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Animal Harborer Told to Give Up 9 of His 12 Dogs

October 23, 1986|ANDREW REVKIN | Times Staff Writer

Although Leo Grillo's ranch in Agua Dulce is home to more than a dozen sheep, four dozen cats, a gaggle of geese and a lame starling named Chirp, it was his 12 dogs that got his neighbor's goat.

Fifteen months ago, saying he was bothered by the noise and smell, Grillo's neighbor Rick Curtis filed a complaint with zoning officials. He claimed that Grillo had violated the three-dog maximum set in light agriculture zones such as governs Agua Dulce, a quiet corner of the Santa Clarita Valley.

After several zoning appeals by Grillo, Curtis, who owns the next ranch house down unpaved Tyndall Road, and two other neighbors prevailed last Thursday when the Los Angeles County Board of Supervisors refused to grant Grillo a variance for the nine excess dogs. Because Grillo lost the appeal, he also must face zoning-violation charges in Municipal Court on Friday.

Grillo said that, by being forced to choose from among his 12 pets, he is faced with an "impossible decision."

For seven years Grillo has built his avocation of saving stray dogs into a nonprofit, 1,200-member organization, DELTA (Dedication and Everlasting Love to Animals), based in Glendale. The group runs two animal shelters in El Monte and is constructing a third on 22 acres in Acton.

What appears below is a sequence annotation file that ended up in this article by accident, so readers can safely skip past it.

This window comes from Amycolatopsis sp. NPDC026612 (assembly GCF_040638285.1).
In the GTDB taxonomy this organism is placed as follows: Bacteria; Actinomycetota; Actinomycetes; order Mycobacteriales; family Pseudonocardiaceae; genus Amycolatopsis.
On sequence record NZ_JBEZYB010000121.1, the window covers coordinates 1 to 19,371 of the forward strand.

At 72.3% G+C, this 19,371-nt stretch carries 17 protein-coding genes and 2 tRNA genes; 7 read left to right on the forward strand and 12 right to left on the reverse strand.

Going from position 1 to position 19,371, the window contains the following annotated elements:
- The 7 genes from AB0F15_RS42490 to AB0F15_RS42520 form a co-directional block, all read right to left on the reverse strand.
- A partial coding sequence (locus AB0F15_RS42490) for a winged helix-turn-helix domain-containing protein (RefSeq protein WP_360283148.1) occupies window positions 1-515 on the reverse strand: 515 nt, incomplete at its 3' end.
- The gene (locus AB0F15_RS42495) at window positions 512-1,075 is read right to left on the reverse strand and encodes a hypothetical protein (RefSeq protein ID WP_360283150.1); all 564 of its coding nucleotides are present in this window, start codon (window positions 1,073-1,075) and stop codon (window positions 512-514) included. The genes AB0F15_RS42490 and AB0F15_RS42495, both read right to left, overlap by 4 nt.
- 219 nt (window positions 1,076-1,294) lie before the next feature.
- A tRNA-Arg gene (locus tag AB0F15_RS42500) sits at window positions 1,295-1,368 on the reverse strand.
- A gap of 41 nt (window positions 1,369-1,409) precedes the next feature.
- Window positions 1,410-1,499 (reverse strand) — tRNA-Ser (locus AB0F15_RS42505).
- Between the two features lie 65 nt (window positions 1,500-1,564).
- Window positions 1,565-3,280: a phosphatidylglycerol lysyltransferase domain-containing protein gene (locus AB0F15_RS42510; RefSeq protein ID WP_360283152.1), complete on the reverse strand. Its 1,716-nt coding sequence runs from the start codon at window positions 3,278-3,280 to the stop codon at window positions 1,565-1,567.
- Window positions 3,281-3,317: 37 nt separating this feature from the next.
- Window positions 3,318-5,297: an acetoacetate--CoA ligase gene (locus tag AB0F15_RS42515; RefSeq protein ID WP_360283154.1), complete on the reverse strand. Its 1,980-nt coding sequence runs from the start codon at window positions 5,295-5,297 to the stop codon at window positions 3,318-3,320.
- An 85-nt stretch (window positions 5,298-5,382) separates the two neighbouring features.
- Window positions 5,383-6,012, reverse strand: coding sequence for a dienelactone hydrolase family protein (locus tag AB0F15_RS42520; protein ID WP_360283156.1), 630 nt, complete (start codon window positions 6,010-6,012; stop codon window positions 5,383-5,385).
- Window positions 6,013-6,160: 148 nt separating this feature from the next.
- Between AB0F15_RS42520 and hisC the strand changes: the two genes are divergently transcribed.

Sought Rural Environment

Grillo, who makes his living as an actor and by doing telephone sales work, moved to Agua Dulce from Glendale a year and a half ago with his wife, son and pets in order to provide enough room and a rural environment for the animals, he said.

The dogs that are now Grillo's pets were all found abandoned in and around the San Gabriel mountains but were either too ill or too "odd" to be put up for adoption, he said. They include a huge black-spotted great Dane, an Irish setter with a heart condition and the "candy sisters"--Chocolate, Butterscotch and Coconut--all of whom are "mentally handicapped," according to Grillo.

Curtis said he and two property owners who are planning to build homes on adjacent lots have fought to have the excess dogs removed because their barking disrupts the quiet neighborhood.

Frequently Make Noise

"This is a rural area, and that ruralness makes for a very peaceful environment," Curtis said. He said that, even with the care Grillo gives to his dogs, they frequently make noise.

Supervisor Mike Antonovich, who represents the area, said that Grillo's ownership of the dogs is a violation of zoning laws. "There are places at Mr. Grillo's shelters for the nine dogs," he said at the hearing.

Grillo, back at his ranch, said he may try to get a permit for at least a few more dogs than the three he is allowed. The zoning rules do not limit the number of other animals he can have.

"I have 12 kids here," he said, referring to the motley-looking bunch of dogs that swirled at his feet. "They're asking me to choose which kids stay with us, which kids are going to spend their life on a concrete floor in a shelter."

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